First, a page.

automatic "lotjes trekken"
pinard at iro.umontreal.ca
Sun Aug 25 06:01:50 CEST 2002
> [François Pinard]
> > By the way, I do not remember any standard library helper to enumerate
> > all permutations (or combinations, or arrangements) of a given list
> > (or tuple). Ideally one at a time, of course. Would this be useful?
> [...] I've likely got all the most useful algorithms coded up already
> (from permutations of n things taken k at a time, to partitions of an
> integer, in lexicographic or "Grey code" orderings).
Hello, Tim. Re-reading this old email of yours. Copy to Python list,
in case there is interest to some readers.
What do you call "partitions of an integer"?
How should I read the last "or" above? Where the expression "Grey code"
comes from? I presume there is no relation with "Gray code", because
lexicographic ordering is usually not compatible with these.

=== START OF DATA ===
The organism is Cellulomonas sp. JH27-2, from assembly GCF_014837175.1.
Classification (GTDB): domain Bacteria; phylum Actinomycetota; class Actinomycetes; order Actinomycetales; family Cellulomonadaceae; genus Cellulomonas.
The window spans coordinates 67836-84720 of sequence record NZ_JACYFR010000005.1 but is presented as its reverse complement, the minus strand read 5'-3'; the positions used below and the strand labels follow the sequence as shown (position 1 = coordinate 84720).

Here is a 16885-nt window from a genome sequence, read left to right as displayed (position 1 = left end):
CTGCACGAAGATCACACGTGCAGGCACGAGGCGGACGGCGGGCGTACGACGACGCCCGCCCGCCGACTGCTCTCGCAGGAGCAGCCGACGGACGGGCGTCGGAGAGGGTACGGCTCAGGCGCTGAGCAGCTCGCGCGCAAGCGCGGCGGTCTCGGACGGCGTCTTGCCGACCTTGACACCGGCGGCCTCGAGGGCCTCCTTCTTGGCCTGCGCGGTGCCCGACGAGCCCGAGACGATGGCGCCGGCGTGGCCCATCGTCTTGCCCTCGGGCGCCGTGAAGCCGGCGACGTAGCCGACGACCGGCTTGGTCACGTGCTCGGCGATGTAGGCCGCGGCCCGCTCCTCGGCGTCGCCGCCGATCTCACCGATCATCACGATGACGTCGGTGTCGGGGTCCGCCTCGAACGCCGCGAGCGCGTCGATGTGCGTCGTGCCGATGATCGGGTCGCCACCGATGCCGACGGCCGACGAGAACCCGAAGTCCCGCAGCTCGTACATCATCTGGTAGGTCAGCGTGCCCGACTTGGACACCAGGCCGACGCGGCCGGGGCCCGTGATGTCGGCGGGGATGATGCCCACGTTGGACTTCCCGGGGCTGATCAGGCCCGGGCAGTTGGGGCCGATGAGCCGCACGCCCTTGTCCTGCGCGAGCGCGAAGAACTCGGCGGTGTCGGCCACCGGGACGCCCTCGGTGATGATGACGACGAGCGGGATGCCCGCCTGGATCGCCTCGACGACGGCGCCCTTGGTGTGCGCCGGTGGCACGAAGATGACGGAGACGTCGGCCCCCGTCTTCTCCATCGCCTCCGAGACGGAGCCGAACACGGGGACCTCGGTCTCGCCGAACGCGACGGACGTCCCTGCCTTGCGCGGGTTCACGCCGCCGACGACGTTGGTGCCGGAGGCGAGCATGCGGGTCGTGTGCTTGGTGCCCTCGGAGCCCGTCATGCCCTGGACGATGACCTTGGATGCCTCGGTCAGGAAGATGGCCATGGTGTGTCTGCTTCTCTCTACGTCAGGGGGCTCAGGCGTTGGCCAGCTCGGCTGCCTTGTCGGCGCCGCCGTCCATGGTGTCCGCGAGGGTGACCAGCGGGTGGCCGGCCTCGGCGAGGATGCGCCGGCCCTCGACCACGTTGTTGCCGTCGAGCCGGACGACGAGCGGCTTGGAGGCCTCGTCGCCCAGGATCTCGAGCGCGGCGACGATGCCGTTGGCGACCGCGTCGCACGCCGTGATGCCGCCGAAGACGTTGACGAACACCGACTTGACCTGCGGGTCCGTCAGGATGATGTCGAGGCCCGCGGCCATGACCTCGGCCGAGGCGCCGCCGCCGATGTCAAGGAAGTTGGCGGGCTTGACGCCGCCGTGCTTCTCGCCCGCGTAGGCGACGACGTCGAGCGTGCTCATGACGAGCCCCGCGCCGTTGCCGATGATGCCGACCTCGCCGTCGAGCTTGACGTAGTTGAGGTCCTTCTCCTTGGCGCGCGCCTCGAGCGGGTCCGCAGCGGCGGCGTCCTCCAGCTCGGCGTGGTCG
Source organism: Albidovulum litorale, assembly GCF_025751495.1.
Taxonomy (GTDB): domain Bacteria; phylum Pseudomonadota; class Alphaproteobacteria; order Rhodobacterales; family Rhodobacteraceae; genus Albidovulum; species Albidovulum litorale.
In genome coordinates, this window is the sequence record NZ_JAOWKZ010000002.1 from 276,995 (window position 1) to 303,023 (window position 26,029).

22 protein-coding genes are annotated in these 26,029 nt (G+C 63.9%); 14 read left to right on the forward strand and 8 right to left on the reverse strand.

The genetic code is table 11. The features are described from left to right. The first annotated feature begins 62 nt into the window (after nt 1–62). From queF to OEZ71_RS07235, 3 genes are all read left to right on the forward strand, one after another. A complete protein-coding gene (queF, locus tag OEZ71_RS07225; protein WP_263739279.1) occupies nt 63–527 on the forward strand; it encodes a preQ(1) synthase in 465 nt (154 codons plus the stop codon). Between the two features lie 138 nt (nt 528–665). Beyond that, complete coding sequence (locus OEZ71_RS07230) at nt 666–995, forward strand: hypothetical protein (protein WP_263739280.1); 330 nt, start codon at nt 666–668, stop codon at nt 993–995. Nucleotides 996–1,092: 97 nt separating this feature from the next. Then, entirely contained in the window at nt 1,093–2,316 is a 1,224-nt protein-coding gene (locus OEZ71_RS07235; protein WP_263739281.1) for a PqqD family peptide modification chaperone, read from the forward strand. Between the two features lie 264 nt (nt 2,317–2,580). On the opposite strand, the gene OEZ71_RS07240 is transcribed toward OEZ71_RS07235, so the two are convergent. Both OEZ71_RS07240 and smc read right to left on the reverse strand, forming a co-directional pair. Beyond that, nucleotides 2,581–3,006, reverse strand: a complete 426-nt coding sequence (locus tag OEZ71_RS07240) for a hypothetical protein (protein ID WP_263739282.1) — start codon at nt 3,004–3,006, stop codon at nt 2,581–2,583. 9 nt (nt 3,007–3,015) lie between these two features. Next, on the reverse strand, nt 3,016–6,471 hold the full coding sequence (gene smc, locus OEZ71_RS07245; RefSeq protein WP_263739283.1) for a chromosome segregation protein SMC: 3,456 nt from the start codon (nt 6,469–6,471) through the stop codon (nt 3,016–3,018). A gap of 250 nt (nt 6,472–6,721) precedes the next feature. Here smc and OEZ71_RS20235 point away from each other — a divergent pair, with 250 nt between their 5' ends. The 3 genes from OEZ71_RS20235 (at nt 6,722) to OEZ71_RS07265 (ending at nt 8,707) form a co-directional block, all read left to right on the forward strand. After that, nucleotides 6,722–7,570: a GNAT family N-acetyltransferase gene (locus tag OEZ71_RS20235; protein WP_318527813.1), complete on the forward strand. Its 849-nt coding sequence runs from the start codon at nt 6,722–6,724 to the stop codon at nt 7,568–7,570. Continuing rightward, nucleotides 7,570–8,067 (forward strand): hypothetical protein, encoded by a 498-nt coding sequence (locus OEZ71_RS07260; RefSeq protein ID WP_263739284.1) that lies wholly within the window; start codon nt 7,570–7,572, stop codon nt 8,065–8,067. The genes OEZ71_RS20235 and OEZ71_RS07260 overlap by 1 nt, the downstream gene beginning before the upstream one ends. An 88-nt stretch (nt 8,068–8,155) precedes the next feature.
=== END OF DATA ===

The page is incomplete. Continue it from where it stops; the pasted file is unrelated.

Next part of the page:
> There is a particular irritation inherent in your natural generalization
> from list to "list (or tuple)": you should really add "(or sequence)",
> including strings and user-defined sequence types. A polymorphic
> generator has to be written very carefully to work with all those types!
> It also has to be written inefficiently, since it can't assume the base
> sequence type is mutable. [...]
Indeed. I never noticed that as a difficulty before, because the
application usually knows what to expect, and could convert the result of
a combinator received as a list, back to a tuple, or string, or whatever.
As you underline, this allows the combinator routine to be written more
> Let's make that concrete. [...] Another irritation is that the
> for/__getitem__ protocol isn't really suited to this kind of application
I do not quote your examples here, as you published elegant solutions
based on generators since then. That irritation is gone by now! :-)
François Pinard http://www.iro.umontreal.ca/~pinard
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